When parties seek a divorce in New Mexico, the court will address the division of property and debts based on New Mexico community property principles. In broad terms, this means that most assets acquired during the marriage or that were maintained with investment of community property funds will be divided equally between the parties. This does not literally mean that both spouses will receive a half interest in each marital asset as this sort of approach would be logistically unworkable.
The judge essentially will create a theoretical balance sheet that may assign different assets or debts to each party and divide the interest in other assets. This balance sheet also includes who is assigned responsibility for community debts. The net balance for each spouse will generally be equal with the proviso that there may be negotiated deviations for concessions on alimony. A significant complication arises in this process when dealing with assets that have depreciated in value during the marriage, such as a retirement account, residence, or other asset that may have lost significant value in a weak economy.
Our New Mexico Attorneys have provided strategies for handling depreciated assets when dividing assets during a divorce. We are using real estate as an example of the depreciated asset, and different types of assets may need to be handled differently so it is advisable to seek legal advice.
Deferred Sale of the Asset:
If the asset is land, residential property, or commercial real estate, the asset can be held until a future date when the economy recovers and the market value for the asset rises to the point that a sale becomes financially prudent. One of the parties can agree to reside in the house and cover maintenance costs and mortgage payments, or the property can be used as an income producing property. Based on how these issues are addressed, one of the parties may be entitled to an equalization payment when the property is eventually sold. Although this strategy can be an effective way to ensure that both parties receive the maximum financial benefit from the asset, logistical problems can arise if neither party is willing or able to pay the mortgage, taxes, and cost of maintenance. These are important issues, so it is important that any marital settlement agreement (MSA) or judgment clearly spell out these responsibilities.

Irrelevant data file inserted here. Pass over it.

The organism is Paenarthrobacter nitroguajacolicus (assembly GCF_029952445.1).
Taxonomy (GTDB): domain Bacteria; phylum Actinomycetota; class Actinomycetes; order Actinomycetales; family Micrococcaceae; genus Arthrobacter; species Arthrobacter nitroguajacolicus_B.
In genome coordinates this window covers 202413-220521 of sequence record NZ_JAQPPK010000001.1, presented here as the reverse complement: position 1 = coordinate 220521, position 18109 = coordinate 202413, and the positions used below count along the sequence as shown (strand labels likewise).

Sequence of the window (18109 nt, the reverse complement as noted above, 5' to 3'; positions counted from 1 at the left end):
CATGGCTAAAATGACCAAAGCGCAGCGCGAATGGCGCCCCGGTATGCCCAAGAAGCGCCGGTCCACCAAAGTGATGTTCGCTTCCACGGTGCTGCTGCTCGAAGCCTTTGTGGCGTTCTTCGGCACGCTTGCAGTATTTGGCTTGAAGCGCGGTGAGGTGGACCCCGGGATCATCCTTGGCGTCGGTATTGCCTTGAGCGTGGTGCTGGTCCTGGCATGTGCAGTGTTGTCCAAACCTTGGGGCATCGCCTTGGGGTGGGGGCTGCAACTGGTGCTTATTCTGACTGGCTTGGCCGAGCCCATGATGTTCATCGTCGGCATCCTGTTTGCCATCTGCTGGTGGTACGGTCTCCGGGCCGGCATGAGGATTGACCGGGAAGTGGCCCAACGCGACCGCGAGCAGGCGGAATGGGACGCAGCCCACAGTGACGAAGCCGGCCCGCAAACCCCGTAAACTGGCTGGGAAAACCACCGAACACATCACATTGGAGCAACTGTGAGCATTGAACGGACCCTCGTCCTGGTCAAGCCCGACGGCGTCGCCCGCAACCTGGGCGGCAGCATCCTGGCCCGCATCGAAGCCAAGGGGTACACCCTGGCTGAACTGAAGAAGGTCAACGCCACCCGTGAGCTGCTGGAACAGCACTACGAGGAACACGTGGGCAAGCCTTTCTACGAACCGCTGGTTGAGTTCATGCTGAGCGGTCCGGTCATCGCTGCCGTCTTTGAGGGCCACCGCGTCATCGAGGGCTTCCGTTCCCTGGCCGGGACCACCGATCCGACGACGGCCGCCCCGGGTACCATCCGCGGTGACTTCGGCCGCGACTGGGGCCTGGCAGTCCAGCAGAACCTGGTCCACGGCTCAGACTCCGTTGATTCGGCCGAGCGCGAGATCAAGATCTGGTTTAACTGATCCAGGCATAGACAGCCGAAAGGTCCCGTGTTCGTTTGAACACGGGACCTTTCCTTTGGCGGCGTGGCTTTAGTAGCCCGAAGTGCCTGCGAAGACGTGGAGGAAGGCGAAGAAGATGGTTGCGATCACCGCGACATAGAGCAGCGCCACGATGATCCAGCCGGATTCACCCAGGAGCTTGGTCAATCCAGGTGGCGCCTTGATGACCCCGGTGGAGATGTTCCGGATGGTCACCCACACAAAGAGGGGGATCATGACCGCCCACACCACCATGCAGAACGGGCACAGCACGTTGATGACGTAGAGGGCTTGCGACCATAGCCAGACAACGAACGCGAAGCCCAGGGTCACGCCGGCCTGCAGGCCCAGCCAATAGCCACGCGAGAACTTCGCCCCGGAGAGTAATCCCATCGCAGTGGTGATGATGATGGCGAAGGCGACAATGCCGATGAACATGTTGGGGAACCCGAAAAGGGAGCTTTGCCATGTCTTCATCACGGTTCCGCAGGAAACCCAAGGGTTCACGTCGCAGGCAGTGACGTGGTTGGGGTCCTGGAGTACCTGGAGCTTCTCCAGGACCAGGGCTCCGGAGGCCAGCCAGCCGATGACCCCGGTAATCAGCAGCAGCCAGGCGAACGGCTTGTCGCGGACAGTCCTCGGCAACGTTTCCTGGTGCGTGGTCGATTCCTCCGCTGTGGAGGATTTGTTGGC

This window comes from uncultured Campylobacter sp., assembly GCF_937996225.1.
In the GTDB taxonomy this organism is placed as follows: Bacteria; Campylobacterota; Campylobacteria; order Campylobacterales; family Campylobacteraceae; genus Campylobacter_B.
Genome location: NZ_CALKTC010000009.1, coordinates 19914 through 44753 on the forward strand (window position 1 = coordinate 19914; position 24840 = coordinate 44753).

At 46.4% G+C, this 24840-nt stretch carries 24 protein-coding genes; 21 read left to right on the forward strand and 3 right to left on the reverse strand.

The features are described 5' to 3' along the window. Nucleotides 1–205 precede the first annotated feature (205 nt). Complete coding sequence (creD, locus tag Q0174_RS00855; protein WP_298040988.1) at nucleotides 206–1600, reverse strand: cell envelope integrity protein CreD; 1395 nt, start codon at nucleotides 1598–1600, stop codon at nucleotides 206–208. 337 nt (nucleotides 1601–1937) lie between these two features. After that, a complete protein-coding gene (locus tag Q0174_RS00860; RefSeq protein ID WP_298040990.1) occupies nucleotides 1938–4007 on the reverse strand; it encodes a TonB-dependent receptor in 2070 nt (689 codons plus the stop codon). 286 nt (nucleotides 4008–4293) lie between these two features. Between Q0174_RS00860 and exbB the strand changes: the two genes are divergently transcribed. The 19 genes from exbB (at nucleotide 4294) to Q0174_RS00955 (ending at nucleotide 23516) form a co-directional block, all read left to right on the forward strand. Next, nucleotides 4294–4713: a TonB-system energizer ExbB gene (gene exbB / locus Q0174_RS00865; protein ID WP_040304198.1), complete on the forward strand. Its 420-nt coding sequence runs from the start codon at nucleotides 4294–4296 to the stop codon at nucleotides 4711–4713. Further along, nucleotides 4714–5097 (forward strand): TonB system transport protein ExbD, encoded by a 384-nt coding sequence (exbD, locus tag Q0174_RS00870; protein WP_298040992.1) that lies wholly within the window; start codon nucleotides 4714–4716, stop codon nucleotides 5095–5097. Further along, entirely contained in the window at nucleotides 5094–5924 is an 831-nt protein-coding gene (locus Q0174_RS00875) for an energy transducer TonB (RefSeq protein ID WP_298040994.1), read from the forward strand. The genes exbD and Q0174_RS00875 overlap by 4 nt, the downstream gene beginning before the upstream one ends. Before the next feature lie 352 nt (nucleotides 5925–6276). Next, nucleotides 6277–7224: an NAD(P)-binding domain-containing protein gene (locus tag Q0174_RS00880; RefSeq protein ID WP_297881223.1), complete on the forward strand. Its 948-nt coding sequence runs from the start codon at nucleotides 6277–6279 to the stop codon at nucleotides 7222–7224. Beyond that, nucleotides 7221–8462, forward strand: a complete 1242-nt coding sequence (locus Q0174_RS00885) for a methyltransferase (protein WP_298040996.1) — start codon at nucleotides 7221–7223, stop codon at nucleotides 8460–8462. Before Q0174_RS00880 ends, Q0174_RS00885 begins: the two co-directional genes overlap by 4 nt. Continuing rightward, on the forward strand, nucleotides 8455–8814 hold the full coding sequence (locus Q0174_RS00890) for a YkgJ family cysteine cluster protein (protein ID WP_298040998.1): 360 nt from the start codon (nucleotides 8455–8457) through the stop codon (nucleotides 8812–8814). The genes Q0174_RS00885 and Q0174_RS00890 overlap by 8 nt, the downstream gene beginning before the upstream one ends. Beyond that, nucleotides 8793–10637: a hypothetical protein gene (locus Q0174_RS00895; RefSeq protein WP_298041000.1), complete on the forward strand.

Assuming Responsibility for the Asset:
Another option is to allow one of the parties to keep the asset along with financial obligations associated with keeping the property. If the asset has lost some value due to bad market conditions but still has some equity, the party keeping the asset can buy out the other spouse. While a house or other real estate might theoretically be refinanced by the party that is going to be awarded the asset, the party may face difficulties in obtaining financing. This strategy can be risky for the spouse who is surrendering his or her interest in the asset because the mortgage company or taxing agencies might still pursue unpaid deficiencies against both parties.
Immediate Sale and Division of the Asset:
If the property has any equity, it can be sold immediately so that the net proceeds are divided between the parties. While this approach has the disadvantage of lost value because the real estate is being sold in a down market, the risk associated with defaults on mortgage payments and tax obligations are mitigated.
Why the Inability to Sell Your Home Does Not
Preclude a NM Divorce
The above information is designed solely to illustrate general principles of law, and does not constitute a specific legal opinion on individual cases. We suggest that you contact experienced legal counsel for a specific opinion tailored to your individual circumstances.
If you have questions about the division of assets and debts during a New Mexico divorce, Jay Goodman & Associates offers a free consultation in our centrally located offices in Santa Fe and Albuquerque during which we discuss your situation and answer your questions. Call us today to schedule your free consultation at (505) 989-8117 to learn about your rights and options.
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